If you love to drive like crazy, get crazy with this one. The goal of 3D Crashdrive is simple: have fun. It is a freeroam race/stunt game. You can play around on your own, but better yet: you can also play it in multiplayer mode. You can play together with friends or random players from all around the world and compare your records and score.
A remake of the classic arcade game. I played this back in the 80′s on the big machine with a large ball to control the anti-missile circle. This game is also featured in one of the episodes of Chuck. Even though much smaller in size, this widget version isn’t any easier than the original version. At least, not to us.
10. Crate mania
There are many first-person shooter multiplayer games out there. To stand out among the masses, one must have something special. Crate Mania twists the common scenario a little by giving players the ability to disguise themselves as crates.
Open your favorite Mac widgets directly, without the need for any sort of special hacks. WidgetRunner is a free Mac app that opens your widgets outside the Dashboard, allowing you to use them more-or-less the way you would any other program.
Relegated to a separate desktop since Lion, developers seem to have abandoned the Dashboard in favor of making apps for the iPhone. That doesn’t mean there aren’t still useful widgets, though. From Delivery Status(tracks packages) to GV Connect (use Google Voice) to built-in staples like the calculator and unit converter, Widgets can be quite handy. Many users, however, wish they lived directly on the desktop instead of in the dedicated Dashboard.
If you like OS X Mountain Lion widgets, but wish you could access them on your desktop, WidgetRunner is perfect for you. With it you can use your favorite widgets as though they were regular pieces of software – or even pin them so they become part of your desktop wallpaper. Here’s how.
Using Widget Runner
Start Widget runner for the first time and you may not notice anything happening. Look at the menu bar, however, and you’ll see that the program is running — and that you can load widgets.
Click Add and you’ll be taken to the folder where the widgets you’ve installed live. Pick one and it will run.
The folder you’re seeing is /Users/username/Library/Widgets, where “username” is the account you use to sign into your Mac. Of course, you’ll note that not every widget on your system is there – the default ones are notably missing. Instead, they’re at/Library/Widgets on your operating system drive.
Add the widgets you want until you’re satisfied. By default they’ll all behave as standard windows – neither hovering above other programs or staying beneath them. You can change, that, though.
Right-click any widget to configure it. You’ll see the following options:
By default all widgets are “Normal”. Clicking “Desktop” will embed your widgets as part of your desktop. You cannot interact with widgets set to this mode – you’ve basically turned them into part of the wallpaper. To close such widgets, or turn them back to normal, you need to first click the Widget Runner icon in the dock, then right-click the widget.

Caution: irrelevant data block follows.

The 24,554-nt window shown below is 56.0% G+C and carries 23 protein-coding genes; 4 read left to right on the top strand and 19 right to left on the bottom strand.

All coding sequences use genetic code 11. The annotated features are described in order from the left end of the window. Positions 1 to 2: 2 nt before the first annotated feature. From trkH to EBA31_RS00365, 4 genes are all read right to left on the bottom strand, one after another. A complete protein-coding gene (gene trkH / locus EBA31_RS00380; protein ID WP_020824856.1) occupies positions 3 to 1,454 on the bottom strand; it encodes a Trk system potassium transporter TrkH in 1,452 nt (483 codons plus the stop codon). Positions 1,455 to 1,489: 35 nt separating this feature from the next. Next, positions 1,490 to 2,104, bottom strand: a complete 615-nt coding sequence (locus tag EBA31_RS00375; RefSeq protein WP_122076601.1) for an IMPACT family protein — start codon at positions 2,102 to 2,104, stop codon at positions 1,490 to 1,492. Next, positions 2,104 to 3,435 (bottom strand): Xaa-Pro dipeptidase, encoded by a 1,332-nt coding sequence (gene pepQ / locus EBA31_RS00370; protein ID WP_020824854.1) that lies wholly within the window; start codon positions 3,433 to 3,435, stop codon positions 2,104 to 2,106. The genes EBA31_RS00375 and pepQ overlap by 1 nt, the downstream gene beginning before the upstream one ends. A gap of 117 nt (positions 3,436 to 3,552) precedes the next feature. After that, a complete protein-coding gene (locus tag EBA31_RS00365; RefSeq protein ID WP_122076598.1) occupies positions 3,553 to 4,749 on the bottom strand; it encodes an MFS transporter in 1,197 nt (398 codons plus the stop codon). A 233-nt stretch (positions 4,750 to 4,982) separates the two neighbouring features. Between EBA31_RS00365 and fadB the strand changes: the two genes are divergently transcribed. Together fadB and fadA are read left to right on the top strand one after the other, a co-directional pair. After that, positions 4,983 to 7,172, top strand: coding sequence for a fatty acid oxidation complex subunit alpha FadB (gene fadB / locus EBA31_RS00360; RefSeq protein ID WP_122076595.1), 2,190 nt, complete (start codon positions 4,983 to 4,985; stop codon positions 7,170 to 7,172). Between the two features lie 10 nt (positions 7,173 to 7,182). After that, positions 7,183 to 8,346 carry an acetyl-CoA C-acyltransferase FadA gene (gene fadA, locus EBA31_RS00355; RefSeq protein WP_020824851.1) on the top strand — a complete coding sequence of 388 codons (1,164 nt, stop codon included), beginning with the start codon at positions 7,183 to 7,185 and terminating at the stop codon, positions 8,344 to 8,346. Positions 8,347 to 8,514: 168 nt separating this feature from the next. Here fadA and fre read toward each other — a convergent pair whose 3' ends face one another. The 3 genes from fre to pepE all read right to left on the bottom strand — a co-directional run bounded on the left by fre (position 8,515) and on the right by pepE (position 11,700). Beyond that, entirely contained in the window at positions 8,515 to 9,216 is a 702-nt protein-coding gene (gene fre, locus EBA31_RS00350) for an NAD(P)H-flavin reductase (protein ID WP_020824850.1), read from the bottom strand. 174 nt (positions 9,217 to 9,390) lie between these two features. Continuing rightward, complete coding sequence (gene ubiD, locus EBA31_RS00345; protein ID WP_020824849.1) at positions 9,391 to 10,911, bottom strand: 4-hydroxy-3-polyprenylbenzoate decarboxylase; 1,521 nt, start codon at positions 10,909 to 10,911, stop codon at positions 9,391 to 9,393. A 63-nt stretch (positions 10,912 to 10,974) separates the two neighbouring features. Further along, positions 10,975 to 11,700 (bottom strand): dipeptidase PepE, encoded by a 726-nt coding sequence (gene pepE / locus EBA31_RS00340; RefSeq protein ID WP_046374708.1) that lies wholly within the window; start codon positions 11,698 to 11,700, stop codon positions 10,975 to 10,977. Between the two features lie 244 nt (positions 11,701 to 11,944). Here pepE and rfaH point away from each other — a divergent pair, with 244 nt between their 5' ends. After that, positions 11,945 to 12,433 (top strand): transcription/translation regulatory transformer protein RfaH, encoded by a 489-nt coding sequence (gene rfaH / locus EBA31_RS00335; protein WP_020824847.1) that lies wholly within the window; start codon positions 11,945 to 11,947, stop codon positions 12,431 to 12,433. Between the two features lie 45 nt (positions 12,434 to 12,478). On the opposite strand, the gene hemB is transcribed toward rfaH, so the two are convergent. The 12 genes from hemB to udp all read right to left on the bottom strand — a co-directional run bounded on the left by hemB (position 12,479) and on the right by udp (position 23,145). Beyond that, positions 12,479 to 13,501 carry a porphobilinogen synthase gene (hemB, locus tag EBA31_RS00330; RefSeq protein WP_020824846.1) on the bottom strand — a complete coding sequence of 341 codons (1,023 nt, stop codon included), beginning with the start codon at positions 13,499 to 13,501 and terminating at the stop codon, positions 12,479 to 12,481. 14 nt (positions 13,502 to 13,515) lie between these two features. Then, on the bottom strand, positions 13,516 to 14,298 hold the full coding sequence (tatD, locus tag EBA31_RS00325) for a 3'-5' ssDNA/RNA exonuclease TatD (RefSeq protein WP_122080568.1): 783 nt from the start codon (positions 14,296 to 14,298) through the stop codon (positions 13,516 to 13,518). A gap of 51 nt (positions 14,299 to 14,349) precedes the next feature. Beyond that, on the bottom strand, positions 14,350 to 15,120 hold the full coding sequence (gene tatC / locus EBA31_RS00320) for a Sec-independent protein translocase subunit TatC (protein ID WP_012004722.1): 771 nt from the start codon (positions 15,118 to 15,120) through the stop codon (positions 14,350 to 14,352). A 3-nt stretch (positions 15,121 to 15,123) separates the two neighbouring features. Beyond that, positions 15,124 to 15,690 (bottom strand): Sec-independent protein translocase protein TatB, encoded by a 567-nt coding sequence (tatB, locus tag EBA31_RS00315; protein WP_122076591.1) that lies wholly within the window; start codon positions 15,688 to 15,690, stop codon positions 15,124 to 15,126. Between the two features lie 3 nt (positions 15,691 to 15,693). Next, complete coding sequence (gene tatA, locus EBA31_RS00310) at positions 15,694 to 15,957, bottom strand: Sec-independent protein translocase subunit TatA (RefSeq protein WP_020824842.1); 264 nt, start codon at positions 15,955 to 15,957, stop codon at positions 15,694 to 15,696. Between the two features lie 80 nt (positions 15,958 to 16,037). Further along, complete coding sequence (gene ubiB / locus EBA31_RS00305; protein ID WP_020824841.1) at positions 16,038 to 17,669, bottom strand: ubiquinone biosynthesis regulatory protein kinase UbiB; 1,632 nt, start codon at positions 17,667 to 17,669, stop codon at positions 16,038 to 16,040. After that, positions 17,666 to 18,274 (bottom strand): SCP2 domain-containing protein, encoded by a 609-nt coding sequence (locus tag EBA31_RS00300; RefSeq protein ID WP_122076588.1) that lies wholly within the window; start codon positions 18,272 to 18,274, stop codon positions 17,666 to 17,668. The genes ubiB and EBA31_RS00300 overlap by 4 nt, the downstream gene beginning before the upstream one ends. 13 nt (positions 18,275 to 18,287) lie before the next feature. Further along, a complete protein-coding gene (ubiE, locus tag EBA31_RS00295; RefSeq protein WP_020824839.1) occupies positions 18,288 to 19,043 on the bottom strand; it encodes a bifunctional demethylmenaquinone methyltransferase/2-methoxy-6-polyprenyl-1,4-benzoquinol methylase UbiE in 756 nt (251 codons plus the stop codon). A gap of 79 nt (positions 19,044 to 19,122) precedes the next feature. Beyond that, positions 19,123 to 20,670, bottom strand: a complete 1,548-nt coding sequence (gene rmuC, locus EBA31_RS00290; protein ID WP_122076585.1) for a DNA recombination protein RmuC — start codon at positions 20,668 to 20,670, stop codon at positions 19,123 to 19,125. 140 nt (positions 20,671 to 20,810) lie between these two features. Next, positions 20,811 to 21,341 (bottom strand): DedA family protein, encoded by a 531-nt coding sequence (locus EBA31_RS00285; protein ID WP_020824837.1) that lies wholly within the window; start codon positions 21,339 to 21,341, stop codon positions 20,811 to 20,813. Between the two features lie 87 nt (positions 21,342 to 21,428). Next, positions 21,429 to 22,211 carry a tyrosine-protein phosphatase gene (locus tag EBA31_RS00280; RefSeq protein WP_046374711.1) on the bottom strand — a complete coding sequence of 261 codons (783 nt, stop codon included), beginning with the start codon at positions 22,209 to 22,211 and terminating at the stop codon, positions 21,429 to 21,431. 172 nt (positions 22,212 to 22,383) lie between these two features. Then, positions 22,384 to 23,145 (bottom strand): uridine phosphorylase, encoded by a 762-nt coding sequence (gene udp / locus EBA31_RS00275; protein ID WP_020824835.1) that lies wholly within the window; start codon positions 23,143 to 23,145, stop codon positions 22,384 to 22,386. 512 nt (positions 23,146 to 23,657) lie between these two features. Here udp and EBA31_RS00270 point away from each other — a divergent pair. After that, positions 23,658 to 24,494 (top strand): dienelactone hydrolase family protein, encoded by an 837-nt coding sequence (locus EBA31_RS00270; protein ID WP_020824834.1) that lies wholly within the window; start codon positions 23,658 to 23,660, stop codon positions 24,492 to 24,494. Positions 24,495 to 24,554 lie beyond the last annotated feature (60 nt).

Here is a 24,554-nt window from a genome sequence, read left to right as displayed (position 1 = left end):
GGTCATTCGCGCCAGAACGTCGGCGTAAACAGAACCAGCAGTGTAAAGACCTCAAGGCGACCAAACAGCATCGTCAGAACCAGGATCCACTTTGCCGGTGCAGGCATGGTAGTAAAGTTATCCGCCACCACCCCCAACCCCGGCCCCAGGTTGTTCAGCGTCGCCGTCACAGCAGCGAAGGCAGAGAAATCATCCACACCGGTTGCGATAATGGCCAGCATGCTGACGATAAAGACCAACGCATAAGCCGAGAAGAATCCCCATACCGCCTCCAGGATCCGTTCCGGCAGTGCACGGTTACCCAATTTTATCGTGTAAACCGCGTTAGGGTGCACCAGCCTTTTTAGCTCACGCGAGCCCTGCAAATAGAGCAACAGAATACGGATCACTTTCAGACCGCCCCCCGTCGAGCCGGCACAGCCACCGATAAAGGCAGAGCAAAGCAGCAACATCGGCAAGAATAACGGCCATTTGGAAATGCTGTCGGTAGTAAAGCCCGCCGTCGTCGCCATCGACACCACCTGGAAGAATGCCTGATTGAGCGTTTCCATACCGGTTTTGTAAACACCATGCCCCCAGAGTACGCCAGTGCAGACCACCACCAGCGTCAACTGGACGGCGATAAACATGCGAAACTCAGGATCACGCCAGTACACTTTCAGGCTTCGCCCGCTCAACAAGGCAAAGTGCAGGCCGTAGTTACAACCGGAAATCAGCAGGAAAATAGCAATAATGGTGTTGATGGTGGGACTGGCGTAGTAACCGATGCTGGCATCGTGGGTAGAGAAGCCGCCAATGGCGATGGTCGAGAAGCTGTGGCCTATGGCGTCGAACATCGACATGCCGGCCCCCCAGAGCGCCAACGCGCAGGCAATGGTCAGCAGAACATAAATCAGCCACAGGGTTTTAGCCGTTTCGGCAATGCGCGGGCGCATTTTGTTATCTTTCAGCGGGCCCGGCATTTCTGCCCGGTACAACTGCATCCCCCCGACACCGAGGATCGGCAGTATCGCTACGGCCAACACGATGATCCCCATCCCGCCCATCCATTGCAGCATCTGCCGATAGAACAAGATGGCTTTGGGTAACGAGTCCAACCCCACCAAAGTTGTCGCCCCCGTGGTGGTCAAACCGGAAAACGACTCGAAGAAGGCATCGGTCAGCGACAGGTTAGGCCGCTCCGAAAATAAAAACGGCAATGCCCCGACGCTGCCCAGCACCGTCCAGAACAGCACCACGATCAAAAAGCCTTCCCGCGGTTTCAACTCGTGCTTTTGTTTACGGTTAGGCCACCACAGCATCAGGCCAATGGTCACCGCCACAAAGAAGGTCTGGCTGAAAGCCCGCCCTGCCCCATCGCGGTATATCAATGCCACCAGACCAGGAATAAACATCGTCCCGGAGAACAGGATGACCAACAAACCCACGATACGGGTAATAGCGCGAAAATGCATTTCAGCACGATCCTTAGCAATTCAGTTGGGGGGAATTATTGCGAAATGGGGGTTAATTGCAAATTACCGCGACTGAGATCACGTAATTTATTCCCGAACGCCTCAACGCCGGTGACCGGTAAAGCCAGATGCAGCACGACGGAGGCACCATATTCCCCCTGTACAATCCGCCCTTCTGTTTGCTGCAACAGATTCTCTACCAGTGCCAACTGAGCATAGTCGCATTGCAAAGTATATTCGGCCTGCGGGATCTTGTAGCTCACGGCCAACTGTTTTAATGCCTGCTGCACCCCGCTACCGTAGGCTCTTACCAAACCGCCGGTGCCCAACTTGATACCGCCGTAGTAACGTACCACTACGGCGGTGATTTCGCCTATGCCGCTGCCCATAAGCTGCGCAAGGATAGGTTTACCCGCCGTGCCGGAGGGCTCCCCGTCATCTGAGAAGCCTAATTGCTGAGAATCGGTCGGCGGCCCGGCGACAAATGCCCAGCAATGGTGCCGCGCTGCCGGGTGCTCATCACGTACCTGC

Clicking “Top” will put a given widget above any and every window you might open. Put simply: Widgets set to “Top” show up over everything else you’re doing. Many will find this annoying, but it’s nice to have upon occasion.
Are you a big fan the multiple desktops (Spaces) feature of Mission Control? You’ll quickly notice, then, that widgets show up on only one desktop. If you want to change this, right-click the Widget Runner dock icon. You’ll see these options:
Simply click All Desktops and your widgets will show up everywhere.
Ready to check this out? Go ahead and Download Widget Runner. There have been no updates since 2010, but Widget Runner still works well on Mountain Lion (we tested it).
It’s a free program created by Sam Madden, an MIT Professor. Thanks for the app, Sam!
Pros and Cons
Longtime Mac users know there’s another way to place your widgets on the desktop. It involves turning on developer mode and dragging your widget from the Dashboard to the desktop. Knowing this exists, why should Mac users run a dedicate program instead?
Well, for one thing, this undocumented hack results in widgets that float above every other window – like those set to Top in Widget Runner. Some (if not most) users will find this annoying. And another thing: it’s unclear whether this trick even works in Mountain Lion. For every person you find in a forum who got it to work you’ll find nine more who can’t. I’m among the nine, so I’m glad I found Widget Runner.
Of course, there are cons to using Widget Runner as well. Some widgets are buggy, and certain features don’t work in certain widgets. Did you get the developer mode hack working? Let me know in the comments below, and which version of OS X you’re using!
Widgets To Try Out
Wondering what kind of apps you’d actually use this with? Check out Jackson’s list of Mac widgets you can’t live without. We also recommend the (previously-mentioned) Delivery Status and GV Connect, as well as Symbol Caddy.